|Boston University 's Ennio Mingolla is studying how the brain processes images, helped in his research by graduate student Arash Fazl, wearing a computer-aided eye tracker. (MICHELE McDONALD/GLOBE STAFF)|
He ponders what we see when we see
Half of the human brain is devoted to the matter of vision. But "what do we know about what we see?" asks Ennio Mingolla, professor of cognitive and neural systems and psychology at Boston University. "What makes black look black?"
Mingolla tries to answer that question by developing neural models, mathematical algorithms that are used to answer questions of how the brain processes images. This year his research won him an award from the International Neural Society.
"Your brain wants to find persistent structures in the world," says Mingolla, 53. "Objects you can interact with." He uses the example of shadows versus edges. "We see that a shadow's not something you can trip over. That's because we're built to recognize pigment. On the other hand, much of our vision depends on seeing edges, regions of high transition. But if that's all we saw, we'd live in a world of line drawings." Some neurons, he says, are gifted at finding edges, while others are good at filling in gaps. Mingolla has spent his career determining how, exactly, this all ties together.
Mingolla was born in southern Italy, and his family emigrated to Worcester when he was 3 years old. While his father worked in construction, Mingolla went to a public school "on the wrong side of the tracks." To intimidate people, he used to say that he wanted to be an astrophysicist. Instead, he ended up at Harvard, studying philosophy. Afterward, as a Peace Corps volunteer in Liberia, he decided that people needed to communicate better.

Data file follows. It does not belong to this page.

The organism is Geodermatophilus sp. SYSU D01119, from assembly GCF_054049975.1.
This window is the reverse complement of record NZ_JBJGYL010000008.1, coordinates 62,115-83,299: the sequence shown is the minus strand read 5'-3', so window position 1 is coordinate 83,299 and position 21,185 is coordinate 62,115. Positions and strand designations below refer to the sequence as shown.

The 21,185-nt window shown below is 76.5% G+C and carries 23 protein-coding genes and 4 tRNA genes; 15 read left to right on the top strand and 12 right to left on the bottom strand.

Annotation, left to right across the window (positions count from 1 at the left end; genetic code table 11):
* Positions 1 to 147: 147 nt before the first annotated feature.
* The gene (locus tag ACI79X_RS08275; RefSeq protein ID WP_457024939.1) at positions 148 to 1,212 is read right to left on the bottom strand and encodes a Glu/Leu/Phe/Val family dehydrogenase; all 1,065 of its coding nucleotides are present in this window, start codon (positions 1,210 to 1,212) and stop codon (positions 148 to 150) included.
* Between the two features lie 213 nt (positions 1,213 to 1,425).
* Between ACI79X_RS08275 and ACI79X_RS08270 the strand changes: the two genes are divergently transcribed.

"I was concerned that language was keeping people apart," says Mingolla. "Whorf" -- a 20th-century linguist -- "said you can only think what you can put into language, so I became interested in the idea of a universal visual language made of signs." A sort of silent Esperanto, inspired by the symbols found in, say, public restrooms. It didn't work out, but the idea inspired him to learn about vision.
"The big question of Western thought is, are we spiritual beings, or physical, or both?" he says. "By spirit I mean 'mind.' " The young Mingolla thought that the subject of vision was a small gloss on the great question of the mind-body dichotomy. "It seemed approachable."
The question of how the mind "sees" might not qualify as approachable to most people. During graduate school at the University of Connecticut he studied the structure of light and the nuts and bolts of how human beings see. Then he came to BU and immersed himself in the brain. Still, Mingolla doesn't feel that his work is esoteric. "Compared to the other physical sciences, vision has an immediacy. It relates to you."
Many of his experiments are "psychophysical," testing respondents' descriptions of shapes and shading (you can see some of these at cns.bu.edu ). One of the practical applications of this work is in developing computer programs that can sift through massive amounts of visual data -- teaching computers how to look intelligently at trillions of bytes of information from satellite images, for example. "A lot of government security agencies are interested in our work."
Mingolla believes that his work in understanding vision has barely begun. "To me, the next millennia will be when we make some progress on understanding the inner world," he says. But he admits that you can't give a scientific description of everything that occurs within the human mind.
"Some things I would rather leave to the poets."
Family: Wife, Susan Stearns. Sons David, 17, Jacob, 12.
Hobbies: As is appropriate for a philosopher (and an Italian), Mingolla makes wine. Zinfandel, Syrah, Gewurtramminer, Pinot Grigio. He's a member of the Eastern Massachusetts Wine-Makers Cooperative. "It's a social thing."
Other passion: Teaching. "To me, September is springtime. You meet a new crop of graduate students and see a world of potential."